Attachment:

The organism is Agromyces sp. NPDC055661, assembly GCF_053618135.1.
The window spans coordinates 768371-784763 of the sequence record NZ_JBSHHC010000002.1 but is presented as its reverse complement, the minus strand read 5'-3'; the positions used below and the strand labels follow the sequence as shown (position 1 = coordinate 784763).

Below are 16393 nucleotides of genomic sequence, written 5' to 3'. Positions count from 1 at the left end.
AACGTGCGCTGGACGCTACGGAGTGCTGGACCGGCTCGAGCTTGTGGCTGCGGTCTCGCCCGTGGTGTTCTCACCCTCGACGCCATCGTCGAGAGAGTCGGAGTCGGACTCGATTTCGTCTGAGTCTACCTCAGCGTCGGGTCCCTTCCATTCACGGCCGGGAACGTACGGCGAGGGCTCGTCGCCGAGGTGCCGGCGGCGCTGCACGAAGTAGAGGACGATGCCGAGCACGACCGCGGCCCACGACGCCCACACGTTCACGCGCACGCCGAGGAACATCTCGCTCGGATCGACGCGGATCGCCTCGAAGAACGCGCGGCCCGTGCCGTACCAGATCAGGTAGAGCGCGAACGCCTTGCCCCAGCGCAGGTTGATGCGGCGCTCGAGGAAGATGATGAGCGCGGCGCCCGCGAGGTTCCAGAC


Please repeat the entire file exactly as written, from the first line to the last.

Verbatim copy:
The organism is Agromyces sp. NPDC055661, assembly GCF_053618135.1.
The window spans coordinates 768371-784763 of the sequence record NZ_JBSHHC010000002.1 but is presented as its reverse complement, the minus strand read 5'-3'; the positions used below and the strand labels follow the sequence as shown (position 1 = coordinate 784763).

Below are 16393 nucleotides of genomic sequence, written 5' to 3'. Positions count from 1 at the left end.
AACGTGCGCTGGACGCTACGGAGTGCTGGACCGGCTCGAGCTTGTGGCTGCGGTCTCGCCCGTGGTGTTCTCACCCTCGACGCCATCGTCGAGAGAGTCGGAGTCGGACTCGATTTCGTCTGAGTCTACCTCAGCGTCGGGTCCCTTCCATTCACGGCCGGGAACGTACGGCGAGGGCTCGTCGCCGAGGTGCCGGCGGCGCTGCACGAAGTAGAGGACGATGCCGAGCACGACCGCGGCCCACGACGCCCACACGTTCACGCGCACGCCGAGGAACATCTCGCTCGGATCGACGCGGATCGCCTCGAAGAACGCGCGGCCCGTGCCGTACCAGATCAGGTAGAGCGCGAACGCCTTGCCCCAGCGCAGGTTGATGCGGCGCTCGAGGAAGATGATGAGCGCGGCGCCCGCGAGGTTCCAGAC